If one decides to venture on Santa Monica Boulevard between Gardner Street and Normandie Avenue, in the month of June, anytime between the hours of 10:30am and 2am, one would most likely stumble upon crowds of bizarrely costumed and undeniably sweaty crowds, ready to either perform or watch their third – or thirteenth – stage show of the day. This madness is the Hollywood Fringe Festival, now in its tenth year. Among the more than four hundred shows of the festival, there is one play that stands out as deliciously disturbing, extravagant and utterly relevant – and that is Red Bar.
This show catapults the audience in the middle of a support group, much like Al Anon – but for serial killers. The audience learns quickly that the members of this secret society are basically regular people, who one day couldn’t take it anymore and “slipped”. They are flawed, sure, but no more than anyone else, right? This show seems to suggest just that and it does a scary great job at convincing you as well.
As you enter the Bar and begin the journey of recovery with newcomer Trash (Ramon Guzman), you learn about other fascinating veteran members, such as Hallie, (Jeremiah Ripley), Wheels (Veronica Maccari), Twitch (Ian Price), Maw Maw (Heidi Appe), Jug (Meghan Maddigan) Jessie (Sedona Vivirito), Lizzie (Brittany Gutheim) and Bart (Machael Lea). This cast gives a brilliant performance, bouncing off the walls – literally, at times – with their peculiar personalities, quips and quirks. The show is extremely stylized, with influences from View Points and the Suzuki method. However, the actors succeed in portraying their characters in a grounded, truthful way, despite the highly eccentric staging. Highlights of the cast were Jeremiah Ripley, Michael Lea and Veronica Maccari for their rich and complex portrayals of surprisingly humane murderers.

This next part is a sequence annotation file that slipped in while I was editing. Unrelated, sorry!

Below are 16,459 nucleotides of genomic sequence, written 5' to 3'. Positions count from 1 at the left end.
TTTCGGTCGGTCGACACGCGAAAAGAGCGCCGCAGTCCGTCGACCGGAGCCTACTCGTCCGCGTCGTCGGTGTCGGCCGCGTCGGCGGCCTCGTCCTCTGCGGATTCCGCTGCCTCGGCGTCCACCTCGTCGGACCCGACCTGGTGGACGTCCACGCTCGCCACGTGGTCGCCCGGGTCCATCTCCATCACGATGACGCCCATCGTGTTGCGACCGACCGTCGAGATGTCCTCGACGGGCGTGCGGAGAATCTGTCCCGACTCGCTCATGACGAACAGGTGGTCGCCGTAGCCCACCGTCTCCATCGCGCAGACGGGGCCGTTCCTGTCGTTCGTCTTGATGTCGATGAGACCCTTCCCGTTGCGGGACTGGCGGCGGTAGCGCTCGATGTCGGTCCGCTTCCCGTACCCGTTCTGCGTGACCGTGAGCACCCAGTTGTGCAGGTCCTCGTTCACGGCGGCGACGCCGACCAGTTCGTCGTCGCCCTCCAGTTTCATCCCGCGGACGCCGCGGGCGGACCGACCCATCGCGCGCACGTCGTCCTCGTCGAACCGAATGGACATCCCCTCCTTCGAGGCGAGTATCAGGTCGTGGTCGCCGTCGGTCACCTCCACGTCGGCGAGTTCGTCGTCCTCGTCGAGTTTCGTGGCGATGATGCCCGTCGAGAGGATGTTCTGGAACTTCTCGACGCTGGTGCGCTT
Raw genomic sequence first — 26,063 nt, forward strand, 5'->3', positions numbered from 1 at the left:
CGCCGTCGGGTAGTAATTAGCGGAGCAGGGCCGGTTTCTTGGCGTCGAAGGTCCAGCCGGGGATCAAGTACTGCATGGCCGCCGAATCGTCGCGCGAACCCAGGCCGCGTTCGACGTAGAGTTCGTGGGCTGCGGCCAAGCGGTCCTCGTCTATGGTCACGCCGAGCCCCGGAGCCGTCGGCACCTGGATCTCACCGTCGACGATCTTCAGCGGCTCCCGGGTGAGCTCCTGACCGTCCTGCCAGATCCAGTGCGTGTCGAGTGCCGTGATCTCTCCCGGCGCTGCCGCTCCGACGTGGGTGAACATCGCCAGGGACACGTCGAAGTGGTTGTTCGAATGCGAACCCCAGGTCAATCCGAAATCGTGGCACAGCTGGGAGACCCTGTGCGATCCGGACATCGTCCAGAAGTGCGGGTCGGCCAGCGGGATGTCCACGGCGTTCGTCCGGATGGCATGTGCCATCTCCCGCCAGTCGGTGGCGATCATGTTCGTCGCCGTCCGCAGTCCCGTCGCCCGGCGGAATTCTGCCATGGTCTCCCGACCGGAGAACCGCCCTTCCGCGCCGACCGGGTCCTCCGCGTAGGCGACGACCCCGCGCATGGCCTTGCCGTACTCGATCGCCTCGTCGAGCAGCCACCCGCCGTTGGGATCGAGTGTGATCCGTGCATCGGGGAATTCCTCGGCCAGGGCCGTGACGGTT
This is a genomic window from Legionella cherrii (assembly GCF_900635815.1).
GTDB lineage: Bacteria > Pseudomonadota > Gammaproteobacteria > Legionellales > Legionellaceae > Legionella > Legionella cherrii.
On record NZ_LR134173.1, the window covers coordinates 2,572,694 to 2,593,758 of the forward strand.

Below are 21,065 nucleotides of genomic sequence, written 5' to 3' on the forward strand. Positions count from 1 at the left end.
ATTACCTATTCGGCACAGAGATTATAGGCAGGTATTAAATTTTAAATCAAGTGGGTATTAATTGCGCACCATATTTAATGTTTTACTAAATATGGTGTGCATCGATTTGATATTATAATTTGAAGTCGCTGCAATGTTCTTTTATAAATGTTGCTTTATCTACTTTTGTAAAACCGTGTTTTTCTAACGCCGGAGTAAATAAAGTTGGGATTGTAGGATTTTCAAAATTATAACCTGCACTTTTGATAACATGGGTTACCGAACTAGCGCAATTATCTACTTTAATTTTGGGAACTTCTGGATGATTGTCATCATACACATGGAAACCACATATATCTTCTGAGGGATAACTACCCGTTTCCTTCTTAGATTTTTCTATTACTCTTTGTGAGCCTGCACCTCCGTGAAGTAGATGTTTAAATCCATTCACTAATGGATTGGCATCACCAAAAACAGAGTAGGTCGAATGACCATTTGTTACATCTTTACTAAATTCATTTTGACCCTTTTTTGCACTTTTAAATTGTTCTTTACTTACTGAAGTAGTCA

This hauntingly beautiful play is helmed by long-time Fringe director and producer Benny Lumpkins, who decided to bring Scott Ewing’s play to the Hollywood Fringe after seeing its successful production at the Nugget Fringe Festival, in Grass Valley, California. Lumpkins’ body of work is popular among theater aficionados for his experimental delivery that tosses the traditional idea of “proper” theater out the window. Previous credits include Ishmael, Fuck you Jason! Or Medea by Euripides and Polyshamory.
At the Hollywood Fringe Festival the most daring artists of the greater LA area and beyond (some productions come all the way from Europe) bring their finest work to the single most important theater festival in Los Angeles. If you want to be delightfully spooked go watch this festival gem at the LGBT Center Davidson Valenti Theater for the last performances of Red Bar. More info at hollywoodfringe.org